A more wide-open Open?

As much has already been made about international players coming over for the upcoming Australian Open – now less than three weeks away – being quarantined… and some not being happy about it… and others delighted with just having made it to Melbourne… and others not being able to get their pre-tournament fitness regimens in place, or even being creative about doing so, fans could see one knock-on effect of the first tennis major of 2021.


A very real possibility of some new winners.


The food for thought is this: In both the men’s and women’s draws, seeing someone with surnames other than Nadal, Djokovic, Federer (already bowed out, due to knee surgery), or Williams, emerging victorious and lifting the coveted Australian Open trophies over their heads could very well occur by the time February 21 rolls around.


With the very nature of the mandatory 14-day Victorian state quarantine regulations seeing players most likely reduced to just a mere week of conventional training and achieving match fitness before the first AO2021 matches take place on February 8, the gulf between at least the middle-rung players and darkhorses and the top players in each draw could be reduced significantly – at least for this upcoming fortnight.



So who’s likely to break through, to the benefit of a more level playing field?


According to the 2020 men’s end-of-year rankings, Daniil Medvedev – currently the World No. 4 – sits best-poised to break through to win his first major to go along with nine career titles. With the last of those victories saw him finish off 2020 strongly at the Nitto ATP Finals in London, he would have form and confidence on his side.


By the same tokens of form and confidence, World No. 3 Dominic Thiem will be looking to win back-to-back majors after winning the U.S. Open for his maiden major last September. Any smart money would have the Austrian as the most likely candidate to break into the stranglehold which Nadal and Djokovic possess a combined Melbourne Park monopoly upon.


Aside from the Australian hopefuls of Nick Kyrgios leading the way, after being successfully perceived at repairing his image, to win an elusive major on the home hardcourts, World No. 6 Stefano Tsitsipas, No. 7 Alexander Zverev, and Argentine Diego Schwartzman at No. 9 are also collectively looking for their first wins in majors.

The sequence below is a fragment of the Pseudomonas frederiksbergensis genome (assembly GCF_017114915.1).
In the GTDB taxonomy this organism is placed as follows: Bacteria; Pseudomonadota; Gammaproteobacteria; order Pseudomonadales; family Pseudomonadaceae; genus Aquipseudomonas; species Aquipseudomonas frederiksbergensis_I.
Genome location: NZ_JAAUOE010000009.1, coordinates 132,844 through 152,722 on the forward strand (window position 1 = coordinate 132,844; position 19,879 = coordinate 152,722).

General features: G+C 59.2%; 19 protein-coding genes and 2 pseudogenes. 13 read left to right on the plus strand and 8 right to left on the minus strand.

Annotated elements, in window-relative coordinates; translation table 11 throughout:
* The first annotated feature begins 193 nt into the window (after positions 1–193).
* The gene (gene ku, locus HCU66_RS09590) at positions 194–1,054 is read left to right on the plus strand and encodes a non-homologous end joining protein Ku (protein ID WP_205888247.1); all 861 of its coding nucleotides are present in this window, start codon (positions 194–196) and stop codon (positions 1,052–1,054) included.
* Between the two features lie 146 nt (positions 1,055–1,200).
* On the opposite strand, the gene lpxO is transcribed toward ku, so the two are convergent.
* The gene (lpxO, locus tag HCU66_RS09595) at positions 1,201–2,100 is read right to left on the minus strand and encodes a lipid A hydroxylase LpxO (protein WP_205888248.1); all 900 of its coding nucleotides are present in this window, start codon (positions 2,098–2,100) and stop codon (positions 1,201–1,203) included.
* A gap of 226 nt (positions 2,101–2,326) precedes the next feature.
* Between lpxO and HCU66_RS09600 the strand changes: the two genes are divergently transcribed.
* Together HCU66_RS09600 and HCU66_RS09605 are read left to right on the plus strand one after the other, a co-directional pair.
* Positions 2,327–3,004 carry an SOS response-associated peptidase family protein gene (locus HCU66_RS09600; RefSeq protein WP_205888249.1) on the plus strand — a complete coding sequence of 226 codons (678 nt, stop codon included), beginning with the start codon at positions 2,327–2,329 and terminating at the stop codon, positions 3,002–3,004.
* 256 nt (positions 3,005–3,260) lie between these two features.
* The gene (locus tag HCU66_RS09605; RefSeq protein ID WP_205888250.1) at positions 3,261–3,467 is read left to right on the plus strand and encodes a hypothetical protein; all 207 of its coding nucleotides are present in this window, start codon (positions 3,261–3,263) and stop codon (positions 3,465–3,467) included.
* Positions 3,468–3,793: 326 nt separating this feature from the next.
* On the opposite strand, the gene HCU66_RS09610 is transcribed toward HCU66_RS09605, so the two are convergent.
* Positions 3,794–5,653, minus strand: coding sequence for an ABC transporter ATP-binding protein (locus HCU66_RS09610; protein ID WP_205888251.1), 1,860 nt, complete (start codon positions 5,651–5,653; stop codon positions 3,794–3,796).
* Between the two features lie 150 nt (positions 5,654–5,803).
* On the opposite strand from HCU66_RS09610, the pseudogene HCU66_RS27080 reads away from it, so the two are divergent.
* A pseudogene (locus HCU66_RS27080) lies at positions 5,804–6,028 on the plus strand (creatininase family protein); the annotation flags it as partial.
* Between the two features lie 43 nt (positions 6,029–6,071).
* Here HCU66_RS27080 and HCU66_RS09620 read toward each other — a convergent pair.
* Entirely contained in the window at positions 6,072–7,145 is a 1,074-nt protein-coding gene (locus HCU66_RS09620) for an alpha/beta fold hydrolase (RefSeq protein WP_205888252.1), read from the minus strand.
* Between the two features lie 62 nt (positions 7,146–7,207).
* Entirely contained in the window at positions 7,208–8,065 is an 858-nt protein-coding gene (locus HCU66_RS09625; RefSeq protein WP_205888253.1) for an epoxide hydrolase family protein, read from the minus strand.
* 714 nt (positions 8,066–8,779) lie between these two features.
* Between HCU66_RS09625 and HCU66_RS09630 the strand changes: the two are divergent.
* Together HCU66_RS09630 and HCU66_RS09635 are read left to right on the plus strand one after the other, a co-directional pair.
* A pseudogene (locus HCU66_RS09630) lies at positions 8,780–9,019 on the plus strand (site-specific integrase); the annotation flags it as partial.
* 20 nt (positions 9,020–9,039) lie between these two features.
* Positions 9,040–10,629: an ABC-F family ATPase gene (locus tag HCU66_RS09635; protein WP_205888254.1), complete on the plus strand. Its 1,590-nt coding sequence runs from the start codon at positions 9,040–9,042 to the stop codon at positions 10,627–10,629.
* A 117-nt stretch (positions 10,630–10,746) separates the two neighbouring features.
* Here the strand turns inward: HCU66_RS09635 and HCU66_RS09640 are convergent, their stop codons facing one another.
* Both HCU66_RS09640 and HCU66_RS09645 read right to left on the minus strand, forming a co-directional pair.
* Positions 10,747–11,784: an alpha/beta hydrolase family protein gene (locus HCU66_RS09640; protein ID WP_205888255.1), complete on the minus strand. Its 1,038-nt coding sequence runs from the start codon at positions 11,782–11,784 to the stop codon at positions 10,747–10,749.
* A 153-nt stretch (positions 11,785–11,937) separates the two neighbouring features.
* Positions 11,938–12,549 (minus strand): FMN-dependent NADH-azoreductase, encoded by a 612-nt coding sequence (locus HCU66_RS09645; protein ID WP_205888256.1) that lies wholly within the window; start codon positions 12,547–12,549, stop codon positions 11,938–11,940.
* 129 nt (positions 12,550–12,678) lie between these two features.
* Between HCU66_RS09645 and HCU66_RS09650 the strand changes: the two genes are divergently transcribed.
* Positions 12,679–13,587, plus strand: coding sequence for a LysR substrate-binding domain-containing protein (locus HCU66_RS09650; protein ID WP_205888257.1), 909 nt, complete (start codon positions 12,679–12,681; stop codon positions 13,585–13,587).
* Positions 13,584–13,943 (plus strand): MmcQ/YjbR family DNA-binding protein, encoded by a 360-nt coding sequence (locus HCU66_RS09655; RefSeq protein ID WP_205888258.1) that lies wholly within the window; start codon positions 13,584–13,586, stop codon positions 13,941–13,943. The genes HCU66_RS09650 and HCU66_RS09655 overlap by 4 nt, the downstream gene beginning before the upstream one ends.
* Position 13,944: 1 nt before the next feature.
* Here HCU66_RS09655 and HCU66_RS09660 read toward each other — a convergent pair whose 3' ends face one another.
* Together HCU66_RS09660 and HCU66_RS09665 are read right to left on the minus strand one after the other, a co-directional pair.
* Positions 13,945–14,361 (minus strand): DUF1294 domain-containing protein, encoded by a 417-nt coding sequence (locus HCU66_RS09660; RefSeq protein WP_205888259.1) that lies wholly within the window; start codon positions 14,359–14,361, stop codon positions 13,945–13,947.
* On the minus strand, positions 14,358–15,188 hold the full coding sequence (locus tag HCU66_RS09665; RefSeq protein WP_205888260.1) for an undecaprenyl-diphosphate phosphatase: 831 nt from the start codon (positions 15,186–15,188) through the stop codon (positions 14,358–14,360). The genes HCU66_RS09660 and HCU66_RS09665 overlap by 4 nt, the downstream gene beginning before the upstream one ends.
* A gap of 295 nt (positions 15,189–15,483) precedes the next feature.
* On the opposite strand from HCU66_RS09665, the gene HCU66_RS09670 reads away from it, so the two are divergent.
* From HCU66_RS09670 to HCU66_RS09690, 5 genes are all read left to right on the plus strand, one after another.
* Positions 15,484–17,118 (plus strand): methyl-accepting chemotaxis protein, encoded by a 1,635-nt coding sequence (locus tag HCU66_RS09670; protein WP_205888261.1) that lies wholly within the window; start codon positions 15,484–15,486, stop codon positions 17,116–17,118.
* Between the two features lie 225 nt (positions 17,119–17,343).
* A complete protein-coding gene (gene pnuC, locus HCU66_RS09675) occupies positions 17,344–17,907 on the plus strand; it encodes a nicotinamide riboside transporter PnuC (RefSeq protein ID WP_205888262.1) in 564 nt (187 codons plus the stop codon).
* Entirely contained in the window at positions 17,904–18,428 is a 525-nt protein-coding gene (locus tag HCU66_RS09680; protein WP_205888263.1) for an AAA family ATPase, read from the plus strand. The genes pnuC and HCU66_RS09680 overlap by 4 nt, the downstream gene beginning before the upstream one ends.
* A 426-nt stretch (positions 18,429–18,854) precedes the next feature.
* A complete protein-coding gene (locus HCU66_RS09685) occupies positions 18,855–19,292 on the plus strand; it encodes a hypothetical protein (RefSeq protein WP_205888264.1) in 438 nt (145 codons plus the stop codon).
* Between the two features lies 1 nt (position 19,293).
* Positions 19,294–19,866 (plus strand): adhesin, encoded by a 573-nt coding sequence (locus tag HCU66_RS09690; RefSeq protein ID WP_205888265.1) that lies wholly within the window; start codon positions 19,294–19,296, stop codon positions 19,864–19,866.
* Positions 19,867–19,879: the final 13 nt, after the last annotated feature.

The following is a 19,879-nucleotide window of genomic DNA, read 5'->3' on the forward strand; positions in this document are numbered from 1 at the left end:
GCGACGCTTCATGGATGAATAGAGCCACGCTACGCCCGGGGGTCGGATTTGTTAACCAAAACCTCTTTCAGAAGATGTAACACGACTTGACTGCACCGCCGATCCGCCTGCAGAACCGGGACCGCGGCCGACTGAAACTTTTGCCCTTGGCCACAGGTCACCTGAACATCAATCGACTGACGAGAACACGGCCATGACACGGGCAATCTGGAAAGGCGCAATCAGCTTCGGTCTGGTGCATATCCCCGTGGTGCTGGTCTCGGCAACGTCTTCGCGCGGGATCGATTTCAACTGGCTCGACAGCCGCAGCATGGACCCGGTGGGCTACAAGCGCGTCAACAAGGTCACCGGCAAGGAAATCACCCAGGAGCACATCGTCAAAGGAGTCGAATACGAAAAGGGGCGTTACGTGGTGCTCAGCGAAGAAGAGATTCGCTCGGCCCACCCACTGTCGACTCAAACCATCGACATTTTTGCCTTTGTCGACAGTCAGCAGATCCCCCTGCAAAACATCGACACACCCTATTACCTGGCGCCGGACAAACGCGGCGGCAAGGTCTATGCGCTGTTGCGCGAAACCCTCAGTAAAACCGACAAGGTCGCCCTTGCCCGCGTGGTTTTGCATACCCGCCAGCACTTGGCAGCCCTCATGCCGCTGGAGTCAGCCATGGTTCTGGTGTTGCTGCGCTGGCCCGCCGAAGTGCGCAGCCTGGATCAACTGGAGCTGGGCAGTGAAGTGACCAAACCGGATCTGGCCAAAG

Outside the top ten, it beggars belief that a player of Gael Monfils’ talents has yet to break through in a Grand Slam event, and if Milos Raonic can channel other elements of his game to complement his massive serve, the Canadian stands a chance to go beyond his “good enough for a deep run only” reputation.


On the women’s side in the singles, all domestic fans’ eyes will be on Ash Barty, and rightfully so as she starts 2021 as the top-ranked female player. As a past major winner – in the 2019 French Open – she knows exactly what to expect to balance the pressures of representing Australia with the challenges to go very deep into a Grand Slam tournament.


Otherwise, the women’s top ten – without either of the Williams sisters present in it for the first time in ages – remains littered with possibilities of some very good players vying for their first major wins.


Simona Halep has won at Wimbledon and the U.S. Open in the recent past, but will be looking to avenge her defeat in the 2018 final to Caroline Wozniacki to add Melbourne Park to her list of career conquests.


World No. 4 Sofia Kenin, who will be looking to go back-to-back at Melbourne Park, and No. 5 Elina Svitolina might be the best options at challenging Barty and Haelp, should Serena Williams be unable to break through from her current No. 11 place to take out her 24th career Grand Slam.


Outside the women’s top ten, can Victoria Azarenka continue her impressive comeback from 2020 which saw her fall just short at Flushing Meadows, and grunt her way back to another final? Or perhaps can Americans Madison Keys and Jennifer Brady finally realise their glaring heaps of unrealised potential with deep runs into the tournament? If so, that could set either of them up for a shot at glory.


One other scary thought in the women’s singles: What is a former Australian Open winner – as recently as in 2016 – in Angelique Kerber doing at No. 25 in the world right now? If she gets a favourable draw, a menacing run to rampage her way into a final could be entirely possible.


All of the above is, of course, subject to the official draws occurring within the next fortnight. However, it does show us just how wide open this Australian Open can be with a few breaks within the storylines – especially with the current one already occurring before a fuzzy ball has been smacked over a net.



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